Imagine explaining the use of Excel and all its functions to someone who has never worked with the program before – in a written manual. Where would you start? By explaining how to open the spread sheet program perhaps, followed by the question how to create new documents, formulas or analyses. How would you make sure that your pupil understands everything? With the help of step-by-step bullets, screen shots or images for example?
It’s a simple example of the questions a technical writer has to deal with on a daily basis. And not only technical writers, but every person who’s involved in writing documentation on (complex) technical processes, like reports, processes or manuals. Technical writing means writing something down that everybody within your target audience should be able to understand – regardless of his or her training or background knowledge. But why is that so important? And what are the best practices when it comes to technical writing?
Minimise the risk of human error
There are two main reasons why technical writing skills are so important. First of all, when working in highly regulated environments, including those that involve pharmaceutics, biotechnology or medical devices, you need to make sure documents are clear for your target audience. If processes are clear and not liable to misinterpretation, you can minimise the risk of human errors and thus guarantee a more qualitative process. Secondly, thorough documentation is crucial in case of audits or errors, to explain and analyse what steps were taken, what went wrong and what was the right approach, for example. This means that technical documents or manuals should not only include the steps towards a certain result, but also the steps to be able to explain that specific result. In addition, these documents should be suitable for use over a longer period of time, up to five, ten or even twenty years.
Technical writing: do’s and don’ts
Whether you are a technical writer or not, there are some rules of thumb to keep in mind when you are involved in technical documentation.
- Don’t expect prior knowledge: a well-known pitfall for technical writers is assuming that your target audience already has prior knowledge about a subject. Don’t refer to other things, or skip certain steps, just because you think it’s evident.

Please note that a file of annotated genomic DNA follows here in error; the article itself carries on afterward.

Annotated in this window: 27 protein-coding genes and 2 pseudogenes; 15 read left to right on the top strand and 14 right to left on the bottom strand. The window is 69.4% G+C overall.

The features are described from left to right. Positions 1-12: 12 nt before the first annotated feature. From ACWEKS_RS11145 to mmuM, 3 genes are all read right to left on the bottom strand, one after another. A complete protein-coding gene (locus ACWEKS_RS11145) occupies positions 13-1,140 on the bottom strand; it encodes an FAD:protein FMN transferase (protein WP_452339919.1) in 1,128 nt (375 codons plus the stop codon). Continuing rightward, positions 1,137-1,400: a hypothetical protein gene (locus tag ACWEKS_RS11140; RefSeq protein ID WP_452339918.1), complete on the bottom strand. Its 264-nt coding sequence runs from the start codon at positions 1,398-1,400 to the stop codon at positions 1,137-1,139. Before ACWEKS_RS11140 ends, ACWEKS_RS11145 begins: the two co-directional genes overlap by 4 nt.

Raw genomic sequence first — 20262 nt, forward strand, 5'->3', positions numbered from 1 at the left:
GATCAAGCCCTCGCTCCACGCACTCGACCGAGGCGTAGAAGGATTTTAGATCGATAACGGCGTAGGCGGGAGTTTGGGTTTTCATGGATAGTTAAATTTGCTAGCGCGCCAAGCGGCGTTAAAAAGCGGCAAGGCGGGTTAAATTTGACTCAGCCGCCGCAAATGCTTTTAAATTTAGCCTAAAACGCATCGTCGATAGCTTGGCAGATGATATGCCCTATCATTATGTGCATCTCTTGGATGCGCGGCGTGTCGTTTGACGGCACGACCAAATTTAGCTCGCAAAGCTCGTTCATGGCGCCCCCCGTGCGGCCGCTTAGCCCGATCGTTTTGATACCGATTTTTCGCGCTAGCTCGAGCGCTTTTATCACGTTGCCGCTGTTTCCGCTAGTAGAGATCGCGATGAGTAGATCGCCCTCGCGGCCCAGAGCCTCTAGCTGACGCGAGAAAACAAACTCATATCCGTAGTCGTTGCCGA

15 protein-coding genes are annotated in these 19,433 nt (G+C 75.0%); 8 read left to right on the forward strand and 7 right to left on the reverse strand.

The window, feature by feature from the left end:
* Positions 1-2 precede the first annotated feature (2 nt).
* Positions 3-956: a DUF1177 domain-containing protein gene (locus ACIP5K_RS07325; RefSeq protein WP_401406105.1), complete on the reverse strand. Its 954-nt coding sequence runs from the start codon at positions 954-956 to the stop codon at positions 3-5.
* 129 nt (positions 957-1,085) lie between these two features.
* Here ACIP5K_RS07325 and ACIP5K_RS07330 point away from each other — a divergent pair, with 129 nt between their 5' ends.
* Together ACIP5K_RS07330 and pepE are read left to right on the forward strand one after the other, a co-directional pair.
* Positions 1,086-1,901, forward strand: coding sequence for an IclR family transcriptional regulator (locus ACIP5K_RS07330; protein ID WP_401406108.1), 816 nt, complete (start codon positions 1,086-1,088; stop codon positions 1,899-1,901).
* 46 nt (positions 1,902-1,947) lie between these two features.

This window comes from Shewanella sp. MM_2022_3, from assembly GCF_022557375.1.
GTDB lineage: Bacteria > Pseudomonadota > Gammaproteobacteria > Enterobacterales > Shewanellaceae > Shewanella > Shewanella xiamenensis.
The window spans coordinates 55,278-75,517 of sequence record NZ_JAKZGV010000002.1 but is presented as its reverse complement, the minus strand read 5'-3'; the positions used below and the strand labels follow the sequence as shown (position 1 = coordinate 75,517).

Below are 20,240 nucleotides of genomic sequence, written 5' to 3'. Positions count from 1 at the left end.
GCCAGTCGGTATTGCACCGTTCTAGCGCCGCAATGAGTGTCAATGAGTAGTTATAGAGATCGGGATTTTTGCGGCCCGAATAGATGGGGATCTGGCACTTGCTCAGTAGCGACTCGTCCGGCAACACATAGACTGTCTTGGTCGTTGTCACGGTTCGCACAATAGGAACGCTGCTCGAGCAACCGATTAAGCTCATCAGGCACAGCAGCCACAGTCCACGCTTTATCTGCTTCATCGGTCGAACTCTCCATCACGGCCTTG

- Vary between text and visuals: if your target audience needs to click on an icon, it’s much more efficient to implement a visual of that specific icon, instead of describing this step in several sentences. In general, visuals are less liable to misinterpretation than textual information.
- Use everyday, simple language: try to be as clear, direct and neutral as possible, and always keep your audience in mind. If possible, plan a review phase with somebody from your target group to find out if your document is accessible enough. And avoid using technical jargon.
- Pay attention to structure: for example by using bullet points to sum up various steps in your process. You should also make sure to use readable fonts and a clear, professional lay-out. If you’re writing larger documents or manuals, consider adding a table of contents or addendums.
- Review your document: creating technical documentation is often an ongoing process. Make sure to frequently review your documentation to stop small errors from creeping in and guarantee faultless information.
Learn more about technical writing
Fortunately, technical writing is not a rocket science. It’s all about using your common sense. However, we should be aware of the importance of good technical writing skills. That’s why QbD offers practical training in technical writing. Including exercises, typical pitfalls, discussions and a lot of examples. Because we believe that everybody possesses the basis for technical writing skills.